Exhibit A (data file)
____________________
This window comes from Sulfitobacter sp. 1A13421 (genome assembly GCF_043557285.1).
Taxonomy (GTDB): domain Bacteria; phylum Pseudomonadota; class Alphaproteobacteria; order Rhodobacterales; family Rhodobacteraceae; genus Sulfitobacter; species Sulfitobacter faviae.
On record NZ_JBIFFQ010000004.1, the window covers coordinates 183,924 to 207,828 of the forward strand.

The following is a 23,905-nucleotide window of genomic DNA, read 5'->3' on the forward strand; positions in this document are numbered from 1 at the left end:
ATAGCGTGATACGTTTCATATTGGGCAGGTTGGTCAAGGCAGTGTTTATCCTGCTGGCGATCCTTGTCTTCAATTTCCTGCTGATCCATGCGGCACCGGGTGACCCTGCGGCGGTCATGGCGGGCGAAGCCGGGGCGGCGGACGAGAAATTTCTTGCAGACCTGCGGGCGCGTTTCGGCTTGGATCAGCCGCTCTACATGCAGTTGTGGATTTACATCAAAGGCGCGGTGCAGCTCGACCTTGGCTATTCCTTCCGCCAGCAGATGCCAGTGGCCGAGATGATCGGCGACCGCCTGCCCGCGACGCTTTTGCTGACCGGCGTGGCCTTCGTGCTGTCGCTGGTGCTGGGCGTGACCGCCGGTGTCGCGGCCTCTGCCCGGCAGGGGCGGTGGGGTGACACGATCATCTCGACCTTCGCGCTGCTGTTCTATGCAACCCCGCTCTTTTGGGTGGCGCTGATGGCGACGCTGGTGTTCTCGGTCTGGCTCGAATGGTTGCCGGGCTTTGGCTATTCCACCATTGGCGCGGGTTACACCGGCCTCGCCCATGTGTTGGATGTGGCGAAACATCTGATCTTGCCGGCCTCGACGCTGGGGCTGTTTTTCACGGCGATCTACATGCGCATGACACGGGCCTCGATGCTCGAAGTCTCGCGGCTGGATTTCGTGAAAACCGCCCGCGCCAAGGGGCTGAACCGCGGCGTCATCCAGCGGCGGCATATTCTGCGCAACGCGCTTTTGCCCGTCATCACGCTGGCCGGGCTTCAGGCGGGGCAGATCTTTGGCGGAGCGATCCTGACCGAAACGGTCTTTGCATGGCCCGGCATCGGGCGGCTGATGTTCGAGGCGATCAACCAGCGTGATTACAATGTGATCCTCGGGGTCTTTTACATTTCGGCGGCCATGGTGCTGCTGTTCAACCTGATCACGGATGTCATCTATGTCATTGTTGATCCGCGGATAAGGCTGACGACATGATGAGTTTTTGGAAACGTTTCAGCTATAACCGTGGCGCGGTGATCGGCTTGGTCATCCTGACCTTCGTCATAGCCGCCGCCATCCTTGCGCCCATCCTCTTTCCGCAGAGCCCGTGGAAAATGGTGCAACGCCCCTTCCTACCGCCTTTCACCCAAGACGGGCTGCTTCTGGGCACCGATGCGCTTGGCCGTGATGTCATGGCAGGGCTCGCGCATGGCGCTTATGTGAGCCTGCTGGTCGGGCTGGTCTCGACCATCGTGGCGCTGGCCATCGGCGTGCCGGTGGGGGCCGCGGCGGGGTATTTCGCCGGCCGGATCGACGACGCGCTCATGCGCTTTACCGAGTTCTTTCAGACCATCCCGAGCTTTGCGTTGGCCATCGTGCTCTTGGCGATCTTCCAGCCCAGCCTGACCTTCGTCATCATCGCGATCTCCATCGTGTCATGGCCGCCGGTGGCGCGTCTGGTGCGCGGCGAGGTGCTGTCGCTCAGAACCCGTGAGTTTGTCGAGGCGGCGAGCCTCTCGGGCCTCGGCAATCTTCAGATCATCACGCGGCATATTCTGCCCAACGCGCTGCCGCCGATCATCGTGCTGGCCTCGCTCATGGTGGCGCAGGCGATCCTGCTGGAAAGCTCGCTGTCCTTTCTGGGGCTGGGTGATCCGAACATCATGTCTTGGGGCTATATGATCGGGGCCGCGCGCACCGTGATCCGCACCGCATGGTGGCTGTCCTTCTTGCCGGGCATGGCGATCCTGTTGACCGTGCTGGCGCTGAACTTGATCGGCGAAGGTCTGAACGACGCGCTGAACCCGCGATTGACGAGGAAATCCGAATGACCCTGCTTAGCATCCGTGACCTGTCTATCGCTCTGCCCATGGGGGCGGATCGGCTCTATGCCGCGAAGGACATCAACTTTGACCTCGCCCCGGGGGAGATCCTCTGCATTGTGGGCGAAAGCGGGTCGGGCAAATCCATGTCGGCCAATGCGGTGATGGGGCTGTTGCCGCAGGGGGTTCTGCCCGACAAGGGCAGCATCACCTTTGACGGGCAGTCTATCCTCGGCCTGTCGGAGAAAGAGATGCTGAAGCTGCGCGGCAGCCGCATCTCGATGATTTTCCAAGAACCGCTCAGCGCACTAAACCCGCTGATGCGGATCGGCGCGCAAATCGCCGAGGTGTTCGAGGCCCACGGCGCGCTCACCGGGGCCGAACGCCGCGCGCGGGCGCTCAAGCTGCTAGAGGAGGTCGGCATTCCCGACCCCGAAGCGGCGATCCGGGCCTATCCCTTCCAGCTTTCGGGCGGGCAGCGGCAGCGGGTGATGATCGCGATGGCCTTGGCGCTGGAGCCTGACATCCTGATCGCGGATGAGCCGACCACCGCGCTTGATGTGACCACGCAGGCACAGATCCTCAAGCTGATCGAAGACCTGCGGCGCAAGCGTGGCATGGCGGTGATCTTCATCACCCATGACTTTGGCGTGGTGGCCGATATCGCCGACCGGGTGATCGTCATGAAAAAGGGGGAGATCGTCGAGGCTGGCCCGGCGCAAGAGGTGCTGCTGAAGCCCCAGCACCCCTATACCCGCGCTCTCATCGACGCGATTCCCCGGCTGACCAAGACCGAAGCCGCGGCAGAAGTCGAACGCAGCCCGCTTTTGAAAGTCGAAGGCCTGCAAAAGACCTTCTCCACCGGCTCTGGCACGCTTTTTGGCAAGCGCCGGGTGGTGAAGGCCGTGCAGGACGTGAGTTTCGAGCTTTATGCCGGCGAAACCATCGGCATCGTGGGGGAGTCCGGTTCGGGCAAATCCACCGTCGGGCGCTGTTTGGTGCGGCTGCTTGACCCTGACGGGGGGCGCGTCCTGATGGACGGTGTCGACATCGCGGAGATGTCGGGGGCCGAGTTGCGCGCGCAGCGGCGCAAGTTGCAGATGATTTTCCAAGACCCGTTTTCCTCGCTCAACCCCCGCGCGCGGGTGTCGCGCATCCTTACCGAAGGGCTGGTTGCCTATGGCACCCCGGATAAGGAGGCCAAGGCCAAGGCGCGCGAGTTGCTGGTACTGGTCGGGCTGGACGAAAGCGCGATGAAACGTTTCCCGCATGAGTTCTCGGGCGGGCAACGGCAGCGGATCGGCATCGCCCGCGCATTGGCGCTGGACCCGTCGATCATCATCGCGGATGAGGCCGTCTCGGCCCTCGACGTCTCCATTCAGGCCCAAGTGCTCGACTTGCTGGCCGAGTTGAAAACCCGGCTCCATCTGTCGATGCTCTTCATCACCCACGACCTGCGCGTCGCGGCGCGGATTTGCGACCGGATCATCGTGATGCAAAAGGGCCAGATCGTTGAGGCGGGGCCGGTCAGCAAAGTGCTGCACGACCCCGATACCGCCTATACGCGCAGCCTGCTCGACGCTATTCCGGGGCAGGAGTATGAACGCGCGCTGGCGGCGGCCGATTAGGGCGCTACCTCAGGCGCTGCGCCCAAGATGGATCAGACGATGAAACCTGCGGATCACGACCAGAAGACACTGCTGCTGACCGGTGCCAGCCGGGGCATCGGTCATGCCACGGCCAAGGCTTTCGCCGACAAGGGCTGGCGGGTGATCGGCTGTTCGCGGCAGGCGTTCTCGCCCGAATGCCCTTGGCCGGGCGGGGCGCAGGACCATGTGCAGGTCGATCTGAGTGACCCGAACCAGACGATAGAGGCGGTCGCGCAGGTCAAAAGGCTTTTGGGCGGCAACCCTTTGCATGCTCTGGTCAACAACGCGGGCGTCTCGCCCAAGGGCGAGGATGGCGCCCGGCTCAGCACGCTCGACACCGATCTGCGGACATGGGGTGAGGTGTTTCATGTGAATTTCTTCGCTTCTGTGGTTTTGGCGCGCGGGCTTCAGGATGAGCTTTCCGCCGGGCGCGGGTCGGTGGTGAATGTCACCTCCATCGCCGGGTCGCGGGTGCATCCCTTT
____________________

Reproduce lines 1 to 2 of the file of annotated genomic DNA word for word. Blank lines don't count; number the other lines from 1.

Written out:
This window comes from Sulfitobacter sp. 1A13421 (genome assembly GCF_043557285.1).
Taxonomy (GTDB): domain Bacteria; phylum Pseudomonadota; class Alphaproteobacteria; order Rhodobacterales; family Rhodobacteraceae; genus Sulfitobacter; species Sulfitobacter faviae.